London Region Conference speech

Ten years ago, I was in the run up to my first general election as a candidate (seems like only yesterday!) – and looking round the room now, it is great to see how much progress we as a party have made in London.

It’s not just that I’m up here speaking to you (though the bit of near-miraculous progress that saw me get elected to Parliament is one pretty dear to my heart!) – but back before the 1997 general election there was only one Liberal Democrat MP in London – and it felt like it had been that way for ever.

And as for the idea back then that here in Camden we might actually be running the council, or that we might have real chances of electing a Liberal Democrat MP in Lewisham or that the Labour-Tory battleground of Brent might have a Lib Dem council and a Lib Dem MP … or indeed just over the road in Haringey that we might even have a solitary councillor let alone an MP! Well now we have 27 councillors and I am the MP!

We have all together come a long, long way. Whether it is due to your hard work delivering leaflets, talking on the doorsteps, improving councils, working with the media or – my own speciality – nagging until we get things done – the results are here for us all to see.

Not just in election results but in the way we’ve been changing the way we are governed. We have set the agenda on so very many things.

Door-to-door recycling used to the preserve of Liberal Democrat campaigns – now Labour and the Tories have embraced it too. Success!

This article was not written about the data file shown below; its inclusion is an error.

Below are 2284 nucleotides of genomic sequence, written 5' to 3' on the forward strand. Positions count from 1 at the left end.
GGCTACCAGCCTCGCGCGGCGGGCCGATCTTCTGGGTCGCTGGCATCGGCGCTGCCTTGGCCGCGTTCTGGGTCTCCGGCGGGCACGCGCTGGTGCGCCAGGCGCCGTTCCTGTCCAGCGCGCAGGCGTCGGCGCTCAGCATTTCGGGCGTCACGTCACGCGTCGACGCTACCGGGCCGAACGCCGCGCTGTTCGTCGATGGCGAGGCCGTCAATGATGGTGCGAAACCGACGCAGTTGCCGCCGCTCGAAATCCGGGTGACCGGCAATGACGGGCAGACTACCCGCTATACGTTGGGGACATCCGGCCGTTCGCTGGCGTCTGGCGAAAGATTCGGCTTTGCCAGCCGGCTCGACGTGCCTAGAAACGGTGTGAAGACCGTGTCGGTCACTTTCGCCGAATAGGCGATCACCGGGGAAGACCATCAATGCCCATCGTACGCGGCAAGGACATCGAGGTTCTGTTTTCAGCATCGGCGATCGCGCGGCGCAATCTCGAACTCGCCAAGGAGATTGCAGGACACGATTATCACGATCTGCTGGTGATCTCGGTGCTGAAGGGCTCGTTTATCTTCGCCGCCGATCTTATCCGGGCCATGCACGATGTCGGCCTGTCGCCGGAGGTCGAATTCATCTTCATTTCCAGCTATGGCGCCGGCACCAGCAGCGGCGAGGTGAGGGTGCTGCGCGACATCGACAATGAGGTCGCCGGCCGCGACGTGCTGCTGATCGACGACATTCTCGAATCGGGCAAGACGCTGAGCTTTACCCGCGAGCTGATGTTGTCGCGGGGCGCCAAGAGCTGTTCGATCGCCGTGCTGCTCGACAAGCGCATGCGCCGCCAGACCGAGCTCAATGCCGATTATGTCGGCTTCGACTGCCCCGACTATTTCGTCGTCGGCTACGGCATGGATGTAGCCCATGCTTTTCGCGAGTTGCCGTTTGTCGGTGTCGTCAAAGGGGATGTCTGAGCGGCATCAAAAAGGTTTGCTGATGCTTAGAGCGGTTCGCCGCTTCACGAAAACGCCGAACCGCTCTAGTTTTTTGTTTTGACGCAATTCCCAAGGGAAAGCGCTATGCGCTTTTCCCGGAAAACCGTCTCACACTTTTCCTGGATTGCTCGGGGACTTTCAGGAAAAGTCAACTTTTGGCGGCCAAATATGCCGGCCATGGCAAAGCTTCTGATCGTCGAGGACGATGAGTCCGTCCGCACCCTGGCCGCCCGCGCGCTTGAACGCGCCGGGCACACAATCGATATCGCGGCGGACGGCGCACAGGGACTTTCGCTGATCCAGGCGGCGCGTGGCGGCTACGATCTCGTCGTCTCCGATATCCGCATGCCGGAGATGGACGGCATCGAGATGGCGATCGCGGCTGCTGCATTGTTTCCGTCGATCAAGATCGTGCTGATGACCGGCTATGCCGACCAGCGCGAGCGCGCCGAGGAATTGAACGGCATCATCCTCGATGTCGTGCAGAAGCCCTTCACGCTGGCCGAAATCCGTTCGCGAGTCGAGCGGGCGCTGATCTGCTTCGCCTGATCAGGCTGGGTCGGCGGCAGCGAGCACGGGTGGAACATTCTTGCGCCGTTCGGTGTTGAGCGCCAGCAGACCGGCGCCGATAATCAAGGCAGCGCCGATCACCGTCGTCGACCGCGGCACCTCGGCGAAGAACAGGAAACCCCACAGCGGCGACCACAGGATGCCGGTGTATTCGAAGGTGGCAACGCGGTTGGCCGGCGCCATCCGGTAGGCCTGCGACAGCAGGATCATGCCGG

Devolving power down to areas and neighbourhoods used to be opposed by Labour and Tories – now they too talk about decentralising – though their words come more easily than their deeds.

And we still lead the way – as with Richmond’s innovations in relating residents’ parking charges to the pollution impact of the cars.

All these achievements have been won thanks to the hard work and steely motivation of you all in this room – and many others not here with us.

The way so many of you keep going year after year trying to make your part of the world just that little bit better reminds me rather of a quote from Horace Mann about how we should “Be ashamed to die until you have won some victory for humanity”.

And the tragic news of the latest round of gun crimes in London reminds us all how much we need more victories for humanity.

The problems gun crime and gang culture raise are not amenable to overnight solutions or sudden initiatives – the usual Labour response to so many issues.

Though – to be fair – I think Blair’s recent response has got this more right than Cameron.

We do need to address the issues of young people carrying guns, and that may include revising some of the sentencing rules. But longer sentences (if you are caught) (and if you are convicted) are only a small part of any solution.